Stolen Roses: Songs of the Grateful Dead
First Appeared in The Music Box, October 2000, Volume 7, #10
Written by John Metzger
Asking folks to define the Grateful Dead's sound is apt to generate a wide range of responses. Granted, the most common terms used will be words like "hippie," "jams," "improvisation," and "psychedelic." What's interesting, however, is all of the other countless categorizations into which the band's music can be placed. Further, very few bands have been fortunate enough to have as talented a lyricist as Robert Hunter. His universally accessible poetry added a deeply personal nature to the Grateful Dead's songs, yet his expressions were cryptic enough that the door could be left open for interpretation. It's no wonder then that the Grateful Dead phenomenon influenced so many fans and artists, and this of course, is exactly the point of David Gans' latest project: Stolen Roses: Songs of the Grateful Dead.
Over the years, as host of the nationally syndicated radio program The Grateful Dead Hour, Gans has sought out unique and interesting interpretations of the Grateful Dead's music, and he has often played many of his findings on his show. Naturally, some of these, such as the Stanford Marching Band's interpretation of Uncle John's Band and Elvis Costello's gorgeous pairing of Ship of Fools/It Must've Been the Roses, found their way onto the Stolen Roses project. Others — such as Patti Smith's haunted cover of Black Peter and Widespread Panic's punk-fueled Cream Puff War — were unearthed in the process of developing the compilation. Additional material — such as The Persuasions' surreal a cappella delivery of Black Muddy River — was recorded specifically for its inclusion on this collection (though they also recorded an entire album of Grateful Dead songs due for release in October).
As can be expected, Stolen Roses: Songs of the Grateful Dead is literally all over the map in terms of musical styles, and yet it works fabulously as a cohesive compilation. Credit Gans for sequencing the disc so perfectly that the characteristics of one track lead so gracefully into those of the next — guiding the listener from place to place with such seamless beauty that it truly goes unnoticed. On those rare occasions when the artists' particular mannerisms don't quite mesh — such as sandwiching The Pontiac Brothers' '80s L.A.-rock interpretation of Brown-Eyed Women between the magnificent musical theater of High Time and Bob Dylan's gloriously free-spirited cover of Friend of the Devil — Gans allows Hunter's majestic lyrics to carry the load, thereby building the bridge for him. How else could one possibly make the transition from the Cache Valley Drifters' fun-filled, frolicking bluegrass rave of Cumberland Blues to the post-punk, psychedelic, hard rock of Henry Rollins' Franklin's Tower cover to the David Grisman Quartet's expansive, jazzy take on Dark Star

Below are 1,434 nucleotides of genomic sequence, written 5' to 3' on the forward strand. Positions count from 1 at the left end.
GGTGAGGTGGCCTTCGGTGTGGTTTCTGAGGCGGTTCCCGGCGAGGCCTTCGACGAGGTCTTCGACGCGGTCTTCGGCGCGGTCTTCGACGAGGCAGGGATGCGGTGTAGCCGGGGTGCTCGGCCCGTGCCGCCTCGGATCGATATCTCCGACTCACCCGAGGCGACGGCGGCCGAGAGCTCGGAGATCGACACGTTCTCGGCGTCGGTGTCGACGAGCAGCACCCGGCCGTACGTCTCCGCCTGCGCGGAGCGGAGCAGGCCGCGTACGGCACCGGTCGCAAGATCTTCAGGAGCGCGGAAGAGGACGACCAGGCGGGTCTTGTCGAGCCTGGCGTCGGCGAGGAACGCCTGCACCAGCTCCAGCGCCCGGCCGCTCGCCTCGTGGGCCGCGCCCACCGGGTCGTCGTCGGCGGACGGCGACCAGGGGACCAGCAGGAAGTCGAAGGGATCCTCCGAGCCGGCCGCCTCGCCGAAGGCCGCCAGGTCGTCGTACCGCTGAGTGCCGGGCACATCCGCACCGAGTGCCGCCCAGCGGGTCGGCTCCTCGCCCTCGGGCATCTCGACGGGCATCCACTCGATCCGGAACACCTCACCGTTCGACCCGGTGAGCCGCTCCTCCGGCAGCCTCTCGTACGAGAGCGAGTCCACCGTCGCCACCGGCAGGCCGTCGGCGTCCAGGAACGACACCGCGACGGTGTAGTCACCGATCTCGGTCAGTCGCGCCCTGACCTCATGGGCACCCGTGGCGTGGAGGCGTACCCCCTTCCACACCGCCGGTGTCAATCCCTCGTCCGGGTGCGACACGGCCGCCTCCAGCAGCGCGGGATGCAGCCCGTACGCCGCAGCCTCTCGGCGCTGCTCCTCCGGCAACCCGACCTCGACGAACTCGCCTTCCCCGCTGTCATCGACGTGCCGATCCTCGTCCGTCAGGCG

The Grateful Dead have often been short-changed in the mainstream media, a fact that sadly reversed itself only after the passing of Jerry Garcia. Still, there are many who view the band as self-indulgent and one-dimensional. Stolen Roses: Songs of the Grateful Dead is sure to change the minds of any who are willing to listen.
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1 Star: Pitiful
2 Stars: Listenable
3 Stars: Respectable
4 Stars: Excellent
5 Stars: Can't Live Without It!!
Copyright © 2000 The Music Box